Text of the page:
Use of the English translation was popularized by James Kellaris, a marketing researcher at the University of Cincinnati, and American cognitive psychologist Daniel Levitin. Kellaris' studies demonstrated that different people have varying susceptibilities to earworms, but that almost everybody has been afflicted with one at some time or another.
The psychoanalyst Theodor Reik used the term haunting melody to describe the psychodynamic features of the phenomenon. The term Musical Imagery Repetition (MIR) was suggested by neuroscientist and pianist Sean Bennett in 2003 in a scientifically researched profile of the phenomenon. Another scientific term for the phenomenon, involuntary musical imagery, or INMI, was suggested by the neurologist Oliver Sacks in 2007.
"Last Song Syndrome" (also known as LSS) is most widely known as a Filipino term.
According to research by James Kellaris, 98% of individuals experience earworms. Women and men experience the phenomenon equally often, but earworms are more likely to last longer for women and to irritate women more than they irritate men.
In popular culture
Mark Twain's 1876 story "A Literary Nightmare" (also known as "Punch, Brothers, Punch") is about an earworm which you can get rid of only by transferring it to another person.
In Arthur C. Clarke's 1956 science fiction short story, "The Ultimate Melody", a scientist, Gilbert Lister, develops the ultimate melody - one that so compels the brain that its listener becomes completely and forever enraptured by it. As the storyteller, Harry Purvis, explains, Lister theorized that a great melody "made its impression on the mind because it fitted in with the fundamental electrical rhythms going on in the brain". Lister attempts to abstract from the hit tunes of the day to a melody which fits in so well with the electrical rhythms that it dominates them completely. He succeeds, and is found in a catatonia from which he never awakens.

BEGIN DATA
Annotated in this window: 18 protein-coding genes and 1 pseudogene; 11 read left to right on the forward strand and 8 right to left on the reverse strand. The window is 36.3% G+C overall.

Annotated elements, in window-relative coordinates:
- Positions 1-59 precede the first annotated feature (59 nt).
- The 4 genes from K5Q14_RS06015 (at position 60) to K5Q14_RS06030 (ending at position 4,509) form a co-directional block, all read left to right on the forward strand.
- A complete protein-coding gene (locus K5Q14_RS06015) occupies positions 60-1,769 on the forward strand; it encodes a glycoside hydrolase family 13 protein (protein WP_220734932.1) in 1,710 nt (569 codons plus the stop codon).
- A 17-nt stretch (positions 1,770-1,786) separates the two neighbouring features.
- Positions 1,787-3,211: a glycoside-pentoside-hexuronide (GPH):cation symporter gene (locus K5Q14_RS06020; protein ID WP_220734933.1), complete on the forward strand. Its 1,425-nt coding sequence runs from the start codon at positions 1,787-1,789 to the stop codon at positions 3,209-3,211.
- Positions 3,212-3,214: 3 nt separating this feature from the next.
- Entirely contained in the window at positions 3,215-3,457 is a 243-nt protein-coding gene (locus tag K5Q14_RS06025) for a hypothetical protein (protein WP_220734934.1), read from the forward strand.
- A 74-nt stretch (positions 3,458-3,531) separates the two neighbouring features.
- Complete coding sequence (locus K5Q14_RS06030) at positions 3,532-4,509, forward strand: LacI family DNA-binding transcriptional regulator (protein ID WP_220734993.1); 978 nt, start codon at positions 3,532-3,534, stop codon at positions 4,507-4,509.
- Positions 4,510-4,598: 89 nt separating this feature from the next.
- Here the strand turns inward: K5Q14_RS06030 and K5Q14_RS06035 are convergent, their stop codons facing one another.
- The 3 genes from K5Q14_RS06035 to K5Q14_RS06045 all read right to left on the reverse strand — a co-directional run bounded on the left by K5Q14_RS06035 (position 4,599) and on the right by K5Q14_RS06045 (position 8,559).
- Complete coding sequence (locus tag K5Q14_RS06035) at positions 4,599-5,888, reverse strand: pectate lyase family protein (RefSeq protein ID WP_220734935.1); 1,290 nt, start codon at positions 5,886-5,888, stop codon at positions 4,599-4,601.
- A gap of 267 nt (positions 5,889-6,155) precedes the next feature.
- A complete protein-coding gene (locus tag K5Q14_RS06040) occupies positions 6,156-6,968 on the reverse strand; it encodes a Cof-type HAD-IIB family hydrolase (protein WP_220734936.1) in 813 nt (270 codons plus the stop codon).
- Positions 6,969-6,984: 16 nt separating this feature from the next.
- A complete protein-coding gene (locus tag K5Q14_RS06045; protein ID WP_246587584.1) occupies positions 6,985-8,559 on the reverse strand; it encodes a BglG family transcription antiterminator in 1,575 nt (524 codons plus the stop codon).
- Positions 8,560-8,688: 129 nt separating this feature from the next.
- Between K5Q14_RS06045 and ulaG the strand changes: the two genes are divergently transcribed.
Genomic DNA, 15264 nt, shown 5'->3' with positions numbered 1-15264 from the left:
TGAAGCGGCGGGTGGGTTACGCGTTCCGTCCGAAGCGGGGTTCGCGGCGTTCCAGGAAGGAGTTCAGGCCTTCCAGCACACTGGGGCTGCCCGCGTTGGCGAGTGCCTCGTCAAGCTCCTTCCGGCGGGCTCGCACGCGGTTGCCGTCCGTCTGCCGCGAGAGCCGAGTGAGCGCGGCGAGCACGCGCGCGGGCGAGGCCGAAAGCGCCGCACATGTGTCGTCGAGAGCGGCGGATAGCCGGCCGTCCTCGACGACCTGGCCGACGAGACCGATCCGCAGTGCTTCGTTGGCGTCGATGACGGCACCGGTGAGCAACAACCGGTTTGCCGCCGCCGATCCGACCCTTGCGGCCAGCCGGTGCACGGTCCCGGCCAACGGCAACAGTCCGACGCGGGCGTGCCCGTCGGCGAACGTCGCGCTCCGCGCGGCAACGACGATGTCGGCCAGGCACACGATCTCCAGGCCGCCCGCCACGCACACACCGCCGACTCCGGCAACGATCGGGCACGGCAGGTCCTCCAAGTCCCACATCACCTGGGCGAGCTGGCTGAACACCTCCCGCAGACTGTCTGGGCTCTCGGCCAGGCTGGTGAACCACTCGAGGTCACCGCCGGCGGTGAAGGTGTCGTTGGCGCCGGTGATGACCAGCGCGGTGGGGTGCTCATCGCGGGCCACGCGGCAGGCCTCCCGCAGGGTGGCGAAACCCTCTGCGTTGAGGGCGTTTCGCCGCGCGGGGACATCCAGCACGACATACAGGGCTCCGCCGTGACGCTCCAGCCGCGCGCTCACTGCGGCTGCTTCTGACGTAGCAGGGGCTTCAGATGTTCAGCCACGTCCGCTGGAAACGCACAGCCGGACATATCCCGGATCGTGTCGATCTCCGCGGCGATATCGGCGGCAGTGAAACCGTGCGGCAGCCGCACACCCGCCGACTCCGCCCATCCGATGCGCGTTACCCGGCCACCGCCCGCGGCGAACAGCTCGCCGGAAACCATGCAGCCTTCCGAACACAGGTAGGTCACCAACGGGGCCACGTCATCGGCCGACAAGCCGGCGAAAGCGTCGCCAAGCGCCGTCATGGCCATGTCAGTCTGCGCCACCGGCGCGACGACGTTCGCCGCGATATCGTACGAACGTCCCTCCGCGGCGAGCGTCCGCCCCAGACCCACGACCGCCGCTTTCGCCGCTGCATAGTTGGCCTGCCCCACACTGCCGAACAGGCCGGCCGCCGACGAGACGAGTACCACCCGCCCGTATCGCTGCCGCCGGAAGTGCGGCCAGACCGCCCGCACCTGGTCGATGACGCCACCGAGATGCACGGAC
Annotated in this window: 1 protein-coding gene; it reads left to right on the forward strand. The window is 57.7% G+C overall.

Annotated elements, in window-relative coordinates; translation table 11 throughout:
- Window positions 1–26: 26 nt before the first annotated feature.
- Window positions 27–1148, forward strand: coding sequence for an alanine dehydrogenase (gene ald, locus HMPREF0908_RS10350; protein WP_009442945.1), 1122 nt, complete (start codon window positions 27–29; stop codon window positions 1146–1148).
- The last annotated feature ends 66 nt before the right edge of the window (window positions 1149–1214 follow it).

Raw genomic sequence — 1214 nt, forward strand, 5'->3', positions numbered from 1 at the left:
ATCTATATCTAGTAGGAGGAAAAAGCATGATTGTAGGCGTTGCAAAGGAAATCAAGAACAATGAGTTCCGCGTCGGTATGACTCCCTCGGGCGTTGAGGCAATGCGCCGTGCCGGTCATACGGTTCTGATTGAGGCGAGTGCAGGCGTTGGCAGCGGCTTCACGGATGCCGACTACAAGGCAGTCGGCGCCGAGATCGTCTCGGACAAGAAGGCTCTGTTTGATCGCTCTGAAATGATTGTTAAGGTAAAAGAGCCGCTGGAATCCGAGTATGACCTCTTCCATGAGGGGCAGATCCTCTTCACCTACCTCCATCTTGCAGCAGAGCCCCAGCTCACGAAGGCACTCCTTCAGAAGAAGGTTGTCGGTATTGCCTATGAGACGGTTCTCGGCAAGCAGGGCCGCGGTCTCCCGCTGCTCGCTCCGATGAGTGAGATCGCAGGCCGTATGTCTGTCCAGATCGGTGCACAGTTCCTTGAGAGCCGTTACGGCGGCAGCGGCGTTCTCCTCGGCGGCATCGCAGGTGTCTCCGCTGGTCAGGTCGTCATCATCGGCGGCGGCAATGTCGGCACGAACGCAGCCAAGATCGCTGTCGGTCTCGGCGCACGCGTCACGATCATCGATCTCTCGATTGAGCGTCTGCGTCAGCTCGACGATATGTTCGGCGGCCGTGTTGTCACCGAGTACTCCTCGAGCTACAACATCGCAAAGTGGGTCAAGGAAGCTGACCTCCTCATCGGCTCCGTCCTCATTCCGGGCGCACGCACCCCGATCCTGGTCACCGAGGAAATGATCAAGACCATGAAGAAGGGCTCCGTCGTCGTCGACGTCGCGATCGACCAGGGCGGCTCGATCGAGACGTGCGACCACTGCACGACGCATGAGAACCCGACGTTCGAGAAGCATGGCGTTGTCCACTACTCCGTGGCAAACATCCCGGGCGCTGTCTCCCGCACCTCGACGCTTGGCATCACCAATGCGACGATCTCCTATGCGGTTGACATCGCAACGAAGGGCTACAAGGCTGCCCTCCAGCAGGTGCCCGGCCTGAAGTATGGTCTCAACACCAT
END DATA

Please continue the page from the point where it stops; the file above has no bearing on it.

In Fritz Leiber's Hugo Award-nominated short story "Rump-Titty-Titty-Tum-TAH-Tee" (1959), the title describes an earworm so powerful that it rapidly spreads to, and takes over, all areas of human culture, until a counter-rhythm is developed which acts as an antidote.
In an episode of Spongebob Squarepants, Spongebob has a song stuck in his head that interrupts his day until Sandy Cheeks tries to find a way to get the worm out of his head. Sandy says "someone with musical talent" can cure him (in this case, Squidward). Squidward starts playing his clarinet. The earworm gets annoyed and leaves. Squidward is then shown in bed, praising himself. The earworm comes and goes into Squidward, and now Squidward has the earworm (with his song, not Spongebob's).
In language learning
Earworm-type music is sometimes used in language learning to help memory retention on foreign words.
- ^ Untranslatable Words, The Whole Earth Review by Howard Rheingold, 1987
- ^ James J. Kellaris, "Identifying Properties of Tunes That Get ‘Stuck in Your Head", Proceedings of the Society for Consumer Psychology, Winter 2001 Conference, Scottsdale, AZ, American Psychological Society, pp. 66-67
- ^ Reik, Theodor (1960): The Haunting Melody: Psychoanalytic Experiences in Life and Music. . Grove Press, New York.
- ^ Sean Bennett, Musical Imagery Repetition, Cambridge University Master Thesis
- ^ Oliver Sacks, Musicophilia, New York: Alfred A. Knopf (October 16, 2007), ISBN 1400040817
- ^ Urban Dictionary, "Urban Dictionary: headsong", April 4, 2009
- ^ Creative Heroes, The Definitive Guide To Earworms, 2010
- ^ "The Straight Dope: Why do songs get stuck in your head?"
- ^ Daniel J. Levitin, This is your brain on music, Dutton Adult (August 3, 2006), ISBN 0525949690
- ^ Summary of "The Ultimate Memory" at the website of aleph
- "Can't get it out of my head" by Vadim Prokhorov (22 June 2006). Guardian.co.uk
- "World of INMI research" by Lassi A. Liikkanen (retrieved 27 August 2009)
- Earwurm.com. A tool for online sharing of earworms.
- Jeremy Dean (2010, May). "Earworms: Can They Be Killed?" PsyBlog.
- Earwormsmobile.com. Using earworms to learn a foreign language
- Earworms in TV and pop culture at TV Tropes.com
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